Tuesday, 11 November 2014

Thinking ahead?

On Sunday, the people of Catalunya were given a chance to vote in a “consultative” ballot run by volunteers, on the question of independence.  Those who voted were overwhelmingly in favour.
The result has inevitably been dismissed by the Spanish government.  The Unionist parties argue that the ballot cannot legitimately reflect the wishes of the region because it was organised by the pro-independence parties.  On this point, I cannot but agree with the Spanish government.  No referendum organised on this basis by the supporters of one side of the debate was ever going to give a mandate for independence.  For such legitimacy, a proper vote would be needed using the formal electoral roll – a ballot, in fact, of the sort which the same Spanish government went to court to prevent happening.
It’s a legalistic Catch-22 for supporters of independence.  The Spanish centralists are relying on a provision in the Constitution laid down by a dictator who had no time for either democracy or sub-state nationalism, and using it to stifle the voice of the Catalans.  Would the Catalans still vote for independence so overwhelmingly in a properly held ballot?  That’s an open question, which can only be answered by holding such a ballot; but trying to prevent such a ballot from being held seems to me more likely to lead to an increase in support for the proposition than to defeat it.
Where next in the process?  (And it’s not entirely academic for us in the UK – it’s the sort of situation in which the UK could find itself if instinctive conservatives such as Jack Straw had their way and enshrined in law the concept of an indissoluble kingdom.)
It seems likely now that the next elections in Catalunya will become a referendum on the issue; and it currently seems more likely than not that the pro-independence parties will win a majority for the proposition.  What then? I wonder whether the Spanish government have really thought further ahead than the court case outlawing the ballot – do they understand the potential consequences of their stance?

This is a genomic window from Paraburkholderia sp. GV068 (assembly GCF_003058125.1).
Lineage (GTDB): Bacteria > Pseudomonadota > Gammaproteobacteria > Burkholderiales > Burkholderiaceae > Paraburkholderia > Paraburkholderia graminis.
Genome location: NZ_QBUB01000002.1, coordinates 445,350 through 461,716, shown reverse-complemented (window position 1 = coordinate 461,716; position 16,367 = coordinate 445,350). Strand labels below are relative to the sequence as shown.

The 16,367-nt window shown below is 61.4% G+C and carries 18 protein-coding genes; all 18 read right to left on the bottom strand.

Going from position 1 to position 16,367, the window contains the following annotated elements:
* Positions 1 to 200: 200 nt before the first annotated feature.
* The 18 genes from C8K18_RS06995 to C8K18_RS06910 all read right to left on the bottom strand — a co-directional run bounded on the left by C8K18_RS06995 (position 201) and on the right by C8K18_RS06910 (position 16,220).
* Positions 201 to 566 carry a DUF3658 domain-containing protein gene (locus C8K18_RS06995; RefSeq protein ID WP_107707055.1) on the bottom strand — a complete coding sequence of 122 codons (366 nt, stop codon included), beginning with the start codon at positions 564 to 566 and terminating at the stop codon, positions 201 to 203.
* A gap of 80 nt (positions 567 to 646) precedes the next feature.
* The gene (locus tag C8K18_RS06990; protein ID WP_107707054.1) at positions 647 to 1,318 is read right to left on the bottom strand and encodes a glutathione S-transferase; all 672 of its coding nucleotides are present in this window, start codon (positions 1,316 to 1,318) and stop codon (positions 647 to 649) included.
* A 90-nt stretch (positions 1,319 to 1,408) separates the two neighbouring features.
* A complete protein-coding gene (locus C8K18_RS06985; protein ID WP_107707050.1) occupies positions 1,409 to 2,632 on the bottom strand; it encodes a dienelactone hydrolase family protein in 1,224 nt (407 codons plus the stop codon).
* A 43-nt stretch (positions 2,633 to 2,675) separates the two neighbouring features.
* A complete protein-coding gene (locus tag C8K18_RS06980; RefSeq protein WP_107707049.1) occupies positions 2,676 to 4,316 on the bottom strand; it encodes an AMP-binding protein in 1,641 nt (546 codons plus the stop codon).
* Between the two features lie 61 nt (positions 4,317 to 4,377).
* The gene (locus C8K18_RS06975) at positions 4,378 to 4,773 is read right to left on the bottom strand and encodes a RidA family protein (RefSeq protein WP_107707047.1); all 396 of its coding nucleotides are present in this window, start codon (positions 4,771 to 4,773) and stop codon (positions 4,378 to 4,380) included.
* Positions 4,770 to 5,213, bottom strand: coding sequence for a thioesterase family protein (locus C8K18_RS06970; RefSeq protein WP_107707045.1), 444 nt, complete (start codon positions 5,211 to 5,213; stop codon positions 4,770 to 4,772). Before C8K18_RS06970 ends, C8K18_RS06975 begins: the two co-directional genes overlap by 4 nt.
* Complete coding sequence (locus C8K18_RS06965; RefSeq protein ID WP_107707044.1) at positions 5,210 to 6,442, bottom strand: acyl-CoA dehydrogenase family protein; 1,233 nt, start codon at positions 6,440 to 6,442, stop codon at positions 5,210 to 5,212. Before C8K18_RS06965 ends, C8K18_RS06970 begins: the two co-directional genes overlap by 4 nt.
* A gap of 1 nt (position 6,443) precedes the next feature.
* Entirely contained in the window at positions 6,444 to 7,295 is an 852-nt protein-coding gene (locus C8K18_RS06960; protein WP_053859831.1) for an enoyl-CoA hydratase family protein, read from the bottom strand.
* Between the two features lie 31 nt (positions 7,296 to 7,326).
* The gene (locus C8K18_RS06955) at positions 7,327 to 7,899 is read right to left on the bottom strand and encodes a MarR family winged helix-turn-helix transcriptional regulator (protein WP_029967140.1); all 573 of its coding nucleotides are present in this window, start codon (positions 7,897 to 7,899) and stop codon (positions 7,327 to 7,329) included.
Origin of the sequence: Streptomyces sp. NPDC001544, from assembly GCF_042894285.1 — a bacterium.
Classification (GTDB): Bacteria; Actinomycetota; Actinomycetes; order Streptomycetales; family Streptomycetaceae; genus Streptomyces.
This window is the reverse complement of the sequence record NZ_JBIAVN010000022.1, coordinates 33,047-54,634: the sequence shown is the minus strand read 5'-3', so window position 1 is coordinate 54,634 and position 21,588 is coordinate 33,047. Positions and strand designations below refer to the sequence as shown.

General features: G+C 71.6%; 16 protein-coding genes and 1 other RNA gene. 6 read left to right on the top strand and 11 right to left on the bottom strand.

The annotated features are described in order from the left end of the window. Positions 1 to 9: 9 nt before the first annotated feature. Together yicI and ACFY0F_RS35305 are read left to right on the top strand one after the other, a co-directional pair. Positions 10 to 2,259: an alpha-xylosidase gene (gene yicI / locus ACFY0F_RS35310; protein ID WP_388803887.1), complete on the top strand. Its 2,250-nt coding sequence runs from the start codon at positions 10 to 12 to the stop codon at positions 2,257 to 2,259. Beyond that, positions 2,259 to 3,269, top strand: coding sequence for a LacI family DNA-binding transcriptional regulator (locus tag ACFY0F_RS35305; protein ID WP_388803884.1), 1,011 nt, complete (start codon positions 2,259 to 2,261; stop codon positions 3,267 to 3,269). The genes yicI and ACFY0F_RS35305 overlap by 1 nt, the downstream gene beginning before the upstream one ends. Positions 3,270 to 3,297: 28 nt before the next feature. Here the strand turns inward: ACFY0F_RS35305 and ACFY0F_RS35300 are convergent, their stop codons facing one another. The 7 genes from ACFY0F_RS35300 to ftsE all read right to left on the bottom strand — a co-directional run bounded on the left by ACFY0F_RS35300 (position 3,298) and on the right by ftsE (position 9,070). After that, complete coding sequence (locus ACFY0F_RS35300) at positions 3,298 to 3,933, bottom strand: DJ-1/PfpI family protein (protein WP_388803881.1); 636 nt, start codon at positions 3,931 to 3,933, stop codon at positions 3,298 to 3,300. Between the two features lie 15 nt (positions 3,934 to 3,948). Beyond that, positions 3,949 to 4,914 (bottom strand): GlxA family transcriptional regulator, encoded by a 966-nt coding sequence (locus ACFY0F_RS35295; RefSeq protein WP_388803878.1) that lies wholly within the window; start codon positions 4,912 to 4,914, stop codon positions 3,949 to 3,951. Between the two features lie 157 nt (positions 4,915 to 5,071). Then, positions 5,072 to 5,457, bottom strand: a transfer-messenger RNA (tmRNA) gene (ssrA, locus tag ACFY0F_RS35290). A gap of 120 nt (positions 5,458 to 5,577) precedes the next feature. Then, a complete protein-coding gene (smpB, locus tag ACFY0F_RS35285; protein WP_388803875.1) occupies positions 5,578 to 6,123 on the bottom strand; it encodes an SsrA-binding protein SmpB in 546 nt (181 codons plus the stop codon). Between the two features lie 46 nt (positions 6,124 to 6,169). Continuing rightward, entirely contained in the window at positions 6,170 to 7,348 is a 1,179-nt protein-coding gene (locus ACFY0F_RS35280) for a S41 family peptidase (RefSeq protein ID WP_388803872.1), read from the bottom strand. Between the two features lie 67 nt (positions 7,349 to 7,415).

There’s no sign of them becoming any less intransigent on the question; and a Catalan government with a clear majority faced with such intransigence probably has little alternative to a unilateral declaration of independence, given the pressure from its own supporters in such circumstances.
Faced with that, the centralists in Madrid would have only two logical options – to accept reality, or to send in troops from the rest of Spain to depose the government and impose direct rule.  I find it really hard to believe that a 21st-century European democracy would resort to the latter; and even if they did, rule from the centre would serve only to further inflame Catalan feelings.
“Trech gwlad nag arglwydd”, as we say in Welsh.  Ultimately people cannot be coerced into remaining part of any state against their will for the indefinite future.  A state exists only by the will – or at the very least the acceptance – of its people.  The Spanish prime minister reminds me increasingly of King Cnut – the difference being that Cnut knew that he could not control the tide.

1 comment:

G Horton-Jones said...


Catalonia 80% of 2 million out of 5.4 est eligible to vote cannot be ignored.

The Scottish vote can be compared.

Where ? does Wales stand